Photo credit:Sergei Belski-USA TODAY Sports
The Calgary Flames earn (and lose) a point in shootout loss to the New York Islanders
By Ryan Pike3 months ago
What you take from Saturday night’s game between the Calgary Flames and the New York Islanders could be an insight in your personal state of mind, or into just how odd the Flames’ 2023-24 season has been to this point.
The Flames lost to the Islanders after a shootout via a 5-4 score. In a sense, they both earned a point and saw one slip away.
Flames defenceman MacKenzie Weegar summed up the game rather astutely when speaking to the assembled media afterwards.
“I thought it was a weird game, a little bit,” said Weegar. “I thought we came out a little dull, and then it was kind of a rollercoaster.”
The Flames got out to a 1-0 lead, which they held for all of 4:36. They trailed for 29:16 overall, including stretches where they trailed 2-1, 3-1, 3-2 and 4-3. But they battled back, twice, to tie the game at 3-3 and 4-4 to force overtime.
Head coach Ryan Huska praised his group for battling back.
“No quit,” said Huska. “I thought as the game went on we continued to get better and better, too. If you give us a little bit more time I think we probably end up winning in regulation. But, that’s the way it goes.”
Weegar had a similar assessment to his coach’s.
“I thought the last six, seven minutes they were hanging on by a thread,” said Weegar. “But other than that I thought it was just a bit of a rollercoaster of a game. We kind of need to lock it down a bit more.”
At five-on-five, the Flames out-shot the Islanders 31-26, out-chanced them 32-27 and had a high-danger chance edge of 16-13 (via Natural Stat Trick). They out-scored the visitors at five-on-five by a 4-3 margin. The difference in the game was some defensive miscues by the Flames and the Islanders winning the special teams battle.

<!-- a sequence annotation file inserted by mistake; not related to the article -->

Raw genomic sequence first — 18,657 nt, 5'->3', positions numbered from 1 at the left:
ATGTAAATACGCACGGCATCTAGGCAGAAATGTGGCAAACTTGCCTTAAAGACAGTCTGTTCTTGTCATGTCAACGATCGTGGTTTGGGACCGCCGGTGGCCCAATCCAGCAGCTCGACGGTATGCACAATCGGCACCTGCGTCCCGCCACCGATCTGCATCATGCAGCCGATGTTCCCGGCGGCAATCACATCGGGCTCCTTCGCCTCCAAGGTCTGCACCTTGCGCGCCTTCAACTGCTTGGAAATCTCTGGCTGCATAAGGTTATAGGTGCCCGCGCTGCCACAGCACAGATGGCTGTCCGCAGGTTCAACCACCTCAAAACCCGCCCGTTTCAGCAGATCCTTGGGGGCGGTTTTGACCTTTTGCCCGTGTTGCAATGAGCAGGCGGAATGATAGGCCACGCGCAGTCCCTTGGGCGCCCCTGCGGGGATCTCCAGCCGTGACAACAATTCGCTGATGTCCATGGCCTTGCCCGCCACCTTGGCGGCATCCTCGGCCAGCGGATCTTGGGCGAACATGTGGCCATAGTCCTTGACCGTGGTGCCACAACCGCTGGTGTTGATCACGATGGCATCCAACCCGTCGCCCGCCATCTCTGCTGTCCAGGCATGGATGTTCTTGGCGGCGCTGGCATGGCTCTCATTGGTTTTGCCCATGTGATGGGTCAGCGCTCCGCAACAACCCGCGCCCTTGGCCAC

In 2:54 of power play time, the Flames registered just a single shot (and zero high-danger chances). On two separate power plays, the Flames took penalties that cut their advantages short: once seven seconds in, the other time 47 seconds in.
“It’s slow right now,” said Huska of his team’s power play. “So they have to speed things up. Really, at the end of the day, you speed it up, move the puck quick, shoot the puck, and get rebounds. Right now we’re slow and methodical. So we have to make some improvements there for sure.”
Huska did note the team’s improvements at five-on-five of late, and noted that power play improvements often follow along afterwards.
The Flames had goals from four different goal-scorers: Martin Pospisil, Blake Coleman, Weegar and Yegor Sharangovich. Nazem Kadri and Connor Zary each registered two assists, while Pospisil’s six shots just edged out Jonathan Huberdeau’s five for the team lead.
“The confidence has really grown in this group,” said Coleman. “There’s a lot of guys that are stepping on the ice expecting to make differences in the game, and that wasn’t necessarily the case I don’t think three or four weeks ago.”
The shootout loss gives the Flames a 4-1-2 record in their last seven games dating back to Nov. 4. Of the 430 minutes of hockey they’ve played in that span, they’ve led for just 93 minutes of it. Put differently: they’ve captured 71.4% of their available points but led for just 21.6% of the games.
It would probably be better for everybody’s anxiety levels if the Flames were a team that could lead every game buzzer to buzzer, but this team probably isn’t built like that. This is a team that has to battle, and sometimes they’ll make mistakes and get behind. For a few weeks this season, they made mistakes they couldn’t overcome and found ways to leave games empty-handed.
Lately, they’ve made improvements and found ways to win. Or at least get points. This will need to a trend that continues if they hope to be playing post-season hockey this spring.
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